Incidentally, that new API, if it’s really well designed, could very well be the main reason, rather than 64-bit computing or Grand Central Dispatch, why small productivity utilities and all kinds of little applications could quite quickly update to Snow-only versions. I can tell you that Sokusei would probably go that route within a couple of months if my main machine was an Intel Mac.
The article makes a nice summary of where Snow Leopard is on the 64-bit front, and where the previous versions of the OS were — an important reminder that Leopard was already very much 64-bit–compatible, and that the only difference in Snow Leopard is that the kernel can run in 32-bit (but doesn’t for compatibility’s sake), and the system (I guess that means the Finder, Dock, Time Machine, and so on?) does run in 64-bit… but all apps could already run in 64-bit with Leopard; it’s just that they didn’t care to.
And that’s followed by another nice reminder of the nicest reasons why 64-bit is more efficient than 32-bit: x86 processors don’t work quite the same way when they’re in 64-bit mode, and let go of some legacy contrivances, making computation faster beyond the fact that it happens on eight bytes at once.
Remember when Apple switched to Intel and Siracusa complained that he could imagine his data going through that tortuous, inelegant architecture instead of the PowerPC’s streamlined RISC instruction set? Well, as I understand it, that’s a little bit of what this is about.
Those with some multithreaded programming experience may be unimpressed with [Grand Central Dispatch]. So Apple made a thread pool. Big deal. They’ve been around forever. But the angels are in the details. Yes, the implementation of queues and threads has an elegant simplicity, and baking it into the lowest levels of the OS really helps to lower the perceived barrier to entry, but it’s the API built around blocks that makes Grand Central Dispatch so attractive to developers.
The code examples he gives are just baffling in their simplicity. I had already been amazed when I discovered Leopard’s NSInvocationOperation (which already made it insanely easy to spawn tasks as new threads), but the elegance of Dispatch for creating threads and processing their results back in the main thread is just unbelievable.
When a 64-bit application using QTKit requires the services of the 32-bit-only QuickTime 7 back-end, QTKit spawns a separate 32-bit QTKitServer process to do the work and communicate the results back to the originating 64-bit process. If you leave Activity Monitor open while using the new QuickTime Player application, you can watch the QTKitServer processes come and go as needed.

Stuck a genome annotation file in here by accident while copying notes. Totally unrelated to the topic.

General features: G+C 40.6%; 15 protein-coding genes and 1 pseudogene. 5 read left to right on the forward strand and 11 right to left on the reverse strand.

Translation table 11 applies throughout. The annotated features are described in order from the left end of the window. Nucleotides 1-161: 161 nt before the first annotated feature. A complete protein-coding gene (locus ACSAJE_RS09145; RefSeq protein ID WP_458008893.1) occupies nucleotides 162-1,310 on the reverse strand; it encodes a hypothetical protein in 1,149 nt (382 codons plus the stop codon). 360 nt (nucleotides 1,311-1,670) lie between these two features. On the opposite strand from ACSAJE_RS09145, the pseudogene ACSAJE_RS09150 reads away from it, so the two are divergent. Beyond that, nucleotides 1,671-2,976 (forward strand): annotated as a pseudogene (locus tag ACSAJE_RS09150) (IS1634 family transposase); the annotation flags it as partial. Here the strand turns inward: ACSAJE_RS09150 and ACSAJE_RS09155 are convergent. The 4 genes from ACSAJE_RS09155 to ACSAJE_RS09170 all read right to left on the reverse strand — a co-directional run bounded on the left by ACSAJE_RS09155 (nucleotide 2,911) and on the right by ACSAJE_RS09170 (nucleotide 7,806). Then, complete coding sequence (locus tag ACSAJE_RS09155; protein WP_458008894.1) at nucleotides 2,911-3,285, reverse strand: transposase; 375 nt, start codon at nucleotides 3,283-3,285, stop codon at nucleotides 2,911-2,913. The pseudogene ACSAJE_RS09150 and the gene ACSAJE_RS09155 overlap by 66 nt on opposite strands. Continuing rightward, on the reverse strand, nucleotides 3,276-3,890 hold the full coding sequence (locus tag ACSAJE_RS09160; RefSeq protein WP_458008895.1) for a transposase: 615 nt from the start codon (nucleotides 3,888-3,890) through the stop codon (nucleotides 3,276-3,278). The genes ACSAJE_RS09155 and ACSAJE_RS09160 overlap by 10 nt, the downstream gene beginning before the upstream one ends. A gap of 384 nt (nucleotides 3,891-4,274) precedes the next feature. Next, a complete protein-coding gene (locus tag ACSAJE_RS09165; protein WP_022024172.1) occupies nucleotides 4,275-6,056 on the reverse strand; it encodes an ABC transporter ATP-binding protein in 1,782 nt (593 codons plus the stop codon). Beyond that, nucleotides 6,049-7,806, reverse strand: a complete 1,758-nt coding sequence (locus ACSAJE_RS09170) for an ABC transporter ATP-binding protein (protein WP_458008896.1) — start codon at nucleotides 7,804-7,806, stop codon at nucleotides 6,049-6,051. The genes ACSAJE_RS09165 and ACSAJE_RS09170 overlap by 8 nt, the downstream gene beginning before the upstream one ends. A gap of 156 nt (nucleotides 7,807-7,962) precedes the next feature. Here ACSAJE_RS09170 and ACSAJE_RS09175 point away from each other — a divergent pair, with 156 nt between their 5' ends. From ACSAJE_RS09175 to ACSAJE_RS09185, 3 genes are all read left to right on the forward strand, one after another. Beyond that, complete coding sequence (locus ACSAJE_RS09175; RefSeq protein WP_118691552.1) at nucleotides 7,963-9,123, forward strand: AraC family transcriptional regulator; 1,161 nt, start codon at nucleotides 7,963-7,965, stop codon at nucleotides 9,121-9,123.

Just like Safari’s plug-ins running in their own processes (for the same reason), the idea that this works, and is even remotely efficient, amazes and puzzles me a bit.
Also, [QuickTime Player’s] title bar obscures an entire swath of the top of the frame, and this can’t be moved. I appreciate the compactness of this approach, but it’d be nice if the title bar overlap could be disabled and the controls could be dragged off the movie entirely and docked to the bottom or something.
When everyone described how the the title bar disappeared while a movie was playing, there was never any hesitation in my mind that the title bar had to be outside the movie — like the Finder’s sidebar which just grows out of the window when you activate it.
Having it overlap the whole top of the movie, with not even a bit of transparency, is absolutely bonkers. Like I said in a previous post, there is one or several sociopathic designers in the iTunes and QuickTime Player teams who just won’t let anything go out without imposing their demented mark on the interface.
Finally (and I did mention that the original review is 23-page long and the most thorough, documented article you’ll ever read on the internet, so I’ve only been writing here about stuff I had to comment on; it doesn’t in any way replace reading the whole thing), I always assumed that Siracusa would be the one to finally do some testing, and listing, on which applications do and don’t support text substitutions. But I guess he doesn’t care much for that functionality, because it only gets a screenshot and a couple of sentences. Damnit, you can’t count on anyone anymore.